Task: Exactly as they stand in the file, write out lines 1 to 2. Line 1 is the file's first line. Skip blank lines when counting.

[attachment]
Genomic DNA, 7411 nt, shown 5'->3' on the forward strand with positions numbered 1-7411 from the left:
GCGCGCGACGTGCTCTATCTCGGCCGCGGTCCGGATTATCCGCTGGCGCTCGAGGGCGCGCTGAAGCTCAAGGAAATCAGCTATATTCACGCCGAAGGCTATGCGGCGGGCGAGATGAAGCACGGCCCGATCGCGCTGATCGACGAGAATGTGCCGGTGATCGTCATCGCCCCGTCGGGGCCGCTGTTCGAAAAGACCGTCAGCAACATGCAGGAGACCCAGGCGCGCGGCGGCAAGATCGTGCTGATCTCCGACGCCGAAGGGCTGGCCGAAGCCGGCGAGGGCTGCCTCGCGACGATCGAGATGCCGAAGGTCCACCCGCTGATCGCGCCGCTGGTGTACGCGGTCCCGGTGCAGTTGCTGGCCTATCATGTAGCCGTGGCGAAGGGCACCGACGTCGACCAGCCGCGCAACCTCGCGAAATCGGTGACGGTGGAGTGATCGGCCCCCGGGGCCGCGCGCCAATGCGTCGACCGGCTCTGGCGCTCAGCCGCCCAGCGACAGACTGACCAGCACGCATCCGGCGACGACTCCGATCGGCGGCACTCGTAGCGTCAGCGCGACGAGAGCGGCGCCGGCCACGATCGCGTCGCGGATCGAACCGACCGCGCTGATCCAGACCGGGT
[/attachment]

Genomic DNA, 7411 nt, shown 5'->3' on the forward strand with positions numbered 1-7411 from the left:
GCGCGCGACGTGCTCTATCTCGGCCGCGGTCCGGATTATCCGCTGGCGCTCGAGGGCGCGCTGAAGCTCAAGGAAATCAGCTATATTCACGCCGAAGGCTATGCGGCGGGCGAGATGAAGCACGGCCCGATCGCGCTGATCGACGAGAATGTGCCGGTGATCGTCATCGCCCCGTCGGGGCCGCTGTTCGAAAAGACCGTCAGCAACATGCAGGAGACCCAGGCGCGCGGCGGCAAGATCGTGCTGATCTCCGACGCCGAAGGGCTGGCCGAAGCCGGCGAGGGCTGCCTCGCGACGATCGAGATGCCGAAGGTCCACCCGCTGATCGCGCCGCTGGTGTACGCGGTCCCGGTGCAGTTGCTGGCCTATCATGTAGCCGTGGCGAAGGGCACCGACGTCGACCAGCCGCGCAACCTCGCGAAATCGGTGACGGTGGAGTGATCGGCCCCCGGGGCCGCGCGCCAATGCGTCGACCGGCTCTGGCGCTCAGCCGCCCAGCGACAGACTGACCAGCACGCATCCGGCGACGACTCCGATCGGCGGCACTCGTAGCGTCAGCGCGACGAGAGCGGCGCCGGCCACGATCGCGTCGCGGATCGAACCGACCGCGCTGATCCAGACCGGGT